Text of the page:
\input{template}
\input{macros}
\begin{document}
\lecture{0}{Manual for Scribes}{x}
You will need to use the latex document processing system.
This document is not a latex manual, but it does show you some basic tricks.
Several good latex references exist on the web, and your grad colleagues
should have books on latex. (My favorite is the {\em Latex Companion}.)
A file called {\tt template.tex}
already exists in this directory that wil take care
of formatting. A file called {\tt macros.tex} contains shorthands for
math commands as well as for frequently used formatting tricks.
%Double-check with me before editing either of these. Also,
Send me email if you have latex questions.
We are using the {\tt amsmath} package for typesetting, which does a few
things differently from standard latex.
Some tricks and tips appear below.
Look in the source file {\tt howto.tex} to understand how
to do these tricks.
\section{General Formatting Tips}
\begin{enumerate}
\item Theorems, lemmas, corollaries, proofs, definitions, examples, exercises,
remarks, etc. are typeset
inside special environments. (The environment names are
{\tt Thm, Lem, Cor, proof, Def, Exa, Ex, Rem} respectively.)
Here is how you write a theorem.
\begin{Thm} \label{einsteinthm}
If $E$ denote energy, $m$ denotes mass, and $c$ denotes the speed of light,
then
\begin{equation}
E = mc^2
\end{equation}
\end{Thm}
\item File {\tt macros.tex} also contains macros to typeset the following
(not an exhaustive list): set notation (e.g. $\set{1, 2, 3, 4}$),
cardinality of a set (e.g. $\card{\set{1,2,3}}$), Real and natural numbers
($\rea, \nat$ respectively), probabilities (e.g. $\pr[\text{coin comes up head}] =1/2$), $\var[X] = \av[X^2] - \av[X]^2$).
If you want to add a new macro to {\tt macros.tex},
{\em please send me email}. Do not edit
{\tt macros.tex}; I want all students to use the same version.
%\item
\item There are macros for writing pseudocode. Look in the
source file to see how to generate the following piece of
pseudocode.
\begin{program}
input: $G = (V,E)$, $s$, $t$ \\
output: \textsc{yes} if it discovers that $t$ is reachable from $s$,
and \textsc{no} otherwise \\
\\
\> guess the distance $k$ between $s$ and $t$\\
\> $p$ := $s$\\
\> \FOR \= $i$ := 1 to $k$ \DO \\
\> \> non-deterministically pick a neighbor $q$ of $p$ \\
\> \> $p$ := $q$ \\
\> \IF\ $p=t$ \THEN\ \ACCEPT\\
\> \> \ELSE \REJECT
\\
\end{program}
\item You can include figures by using the {\tt ffigure} command.
You first create a figure using {\tt xfig} (on Unix)
or {\tt Adobe Illustrator},
save it as a postscript file (the subscript should be {\tt .eps}) in the same
directory as the latex files. Lets say this figure is {\tt 12sets.eps}.
Look
in the source file to see how we can include this file and generate
Figure~\ref{figure:sets}.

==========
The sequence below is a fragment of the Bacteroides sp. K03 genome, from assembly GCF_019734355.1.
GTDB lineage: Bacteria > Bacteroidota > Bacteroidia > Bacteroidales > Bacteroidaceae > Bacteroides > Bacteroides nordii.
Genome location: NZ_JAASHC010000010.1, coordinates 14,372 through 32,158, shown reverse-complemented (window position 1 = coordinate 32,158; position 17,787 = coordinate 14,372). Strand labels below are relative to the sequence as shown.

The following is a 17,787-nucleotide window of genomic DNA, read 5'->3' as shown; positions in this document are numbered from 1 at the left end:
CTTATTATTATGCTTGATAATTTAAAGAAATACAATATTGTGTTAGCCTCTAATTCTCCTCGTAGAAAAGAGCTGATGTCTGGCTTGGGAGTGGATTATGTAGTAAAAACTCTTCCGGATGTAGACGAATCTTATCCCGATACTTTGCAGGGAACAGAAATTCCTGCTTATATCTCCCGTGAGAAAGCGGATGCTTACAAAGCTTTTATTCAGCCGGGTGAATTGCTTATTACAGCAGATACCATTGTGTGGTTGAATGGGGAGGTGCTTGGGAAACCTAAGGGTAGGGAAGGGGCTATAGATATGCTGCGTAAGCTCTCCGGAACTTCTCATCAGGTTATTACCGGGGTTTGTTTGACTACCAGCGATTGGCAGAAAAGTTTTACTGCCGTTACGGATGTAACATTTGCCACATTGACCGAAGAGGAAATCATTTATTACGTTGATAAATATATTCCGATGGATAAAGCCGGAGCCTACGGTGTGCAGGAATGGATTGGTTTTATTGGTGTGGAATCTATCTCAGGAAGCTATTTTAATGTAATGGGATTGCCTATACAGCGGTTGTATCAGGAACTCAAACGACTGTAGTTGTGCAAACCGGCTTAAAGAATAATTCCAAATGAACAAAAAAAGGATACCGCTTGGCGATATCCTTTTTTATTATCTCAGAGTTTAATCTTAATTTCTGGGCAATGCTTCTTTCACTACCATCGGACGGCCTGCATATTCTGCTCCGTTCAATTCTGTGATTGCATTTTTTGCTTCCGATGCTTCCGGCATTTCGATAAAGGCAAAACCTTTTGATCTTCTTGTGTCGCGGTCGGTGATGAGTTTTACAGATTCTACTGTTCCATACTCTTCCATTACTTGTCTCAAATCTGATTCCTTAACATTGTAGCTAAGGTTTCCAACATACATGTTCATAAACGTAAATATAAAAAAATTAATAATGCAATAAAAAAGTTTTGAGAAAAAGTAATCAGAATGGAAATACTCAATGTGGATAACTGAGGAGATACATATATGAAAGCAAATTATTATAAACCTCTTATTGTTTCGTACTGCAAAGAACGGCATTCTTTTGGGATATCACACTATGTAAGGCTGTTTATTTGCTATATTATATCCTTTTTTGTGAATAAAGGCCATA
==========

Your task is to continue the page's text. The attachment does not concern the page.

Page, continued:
\ffigure{12sets}{1in}{The bigger $S'$ is, the more likely $h(S')$ will
hit a given point in $\B^m$.}{figure:sets}
If you get any error messages while including figures, check that the .eps file
begins with \%! and if not, edit out the first line or two of junk.
You will probably get better results if you draw the figures (in {\tt xfig} or
another program) in landscape orientation. Make it fill the entire page,
since you can resize it when using the {\tt ffigure} command.
\end{enumerate}
\section{General Math Formatting Tips}
\begin{enumerate}
\item Use {\tt align} to typeset a series of contiguous equations
such as those occuring in a long derivation.
(Do not use the old {\tt eqnarray} command; it uses nonstandard
typographical conventions.) In the source file you will see that
an \& tells the program which symbol to align on.
\begin{align}
E & = mc^2\\
E+ H + G & = t
\end{align}
Use the {\tt equation} command for single equations.
\begin{equation}
E = mc^2
\end{equation}
To mix text into math formulae, use the {\tt text} command.
\begin{equation}
E = mc^2 \qquad \text{(Einstein)}
\end{equation}
While presenting a sequence of calculations
(using the {\tt align} command) we sometimes
need to say something briefly in the middle, say to explain a step.
We can do this with
the {\tt intertext} command.
\begin{align}
A+ B+ C + D + E & = R+ S \\
\intertext{{\em intertext:} which can be upperbounded using the inductive hypothesis by}
& \leq Q + N
\end{align}
\item If no alignment is needed, we use {\tt gather} to make the group of equations look
neat.
\begin{gather}
a+b = b+a \\
(a+b)\cdot (a-b) = a^2 -b^2
\end{gather}
\item There is also {\tt alignat} for {\tt align} type structures side by side.
\begin{alignat}{2}
L_1 & = R_1 & \qquad L_2 & = R_2 \\
L_3 & = R_3 & \qquad L_4 &= R_4
\end{alignat}
\item Equations that do not fit into a line are typeset using the {\tt split} environment,
which allows alignment between lines using \& as usual.
\begin{equation}
\begin{split}
(a+ b)^3 - (c+d)^3 - (a+ d)^3 & = a^3 + b^3 +3ab(a+b) + c^3 +d^3 +3cd(c+d) \\
& \quad - (a^3 + d^3 +3ad(a+d))
\end{split}
\end{equation}
\item To refer later to an equation, you need to label it with a {\tt label} command.
The command {\tt notag} will make the equation unnumbered. The command {\tt tag} will
replace the equation number with some other designated symbol.
\begin{align}
x^2 -y^2 &= (x-y)\cdot(x+y) \label{eq:r1} \\
x^3 -y^3 & = (x-y)(x^2 +xy + y^2). \tag{$*$} \label{mystar}\\
\intertext{Using \eqref{eq:r1} and \eqref{mystar} we obtain}
a + b &= d \\
\intertext{Now we give an unnumbered equation; note that the numbering resumes below}
d+ e & = f \notag
\end{align}
\item You can typeset equations involving ``case'' situations with the {\tt cases}
environment.
\begin{equation}
\delta_{i,j} = \begin{cases}
1 & \text{if $i =j$} \\
-1 & \text{if $i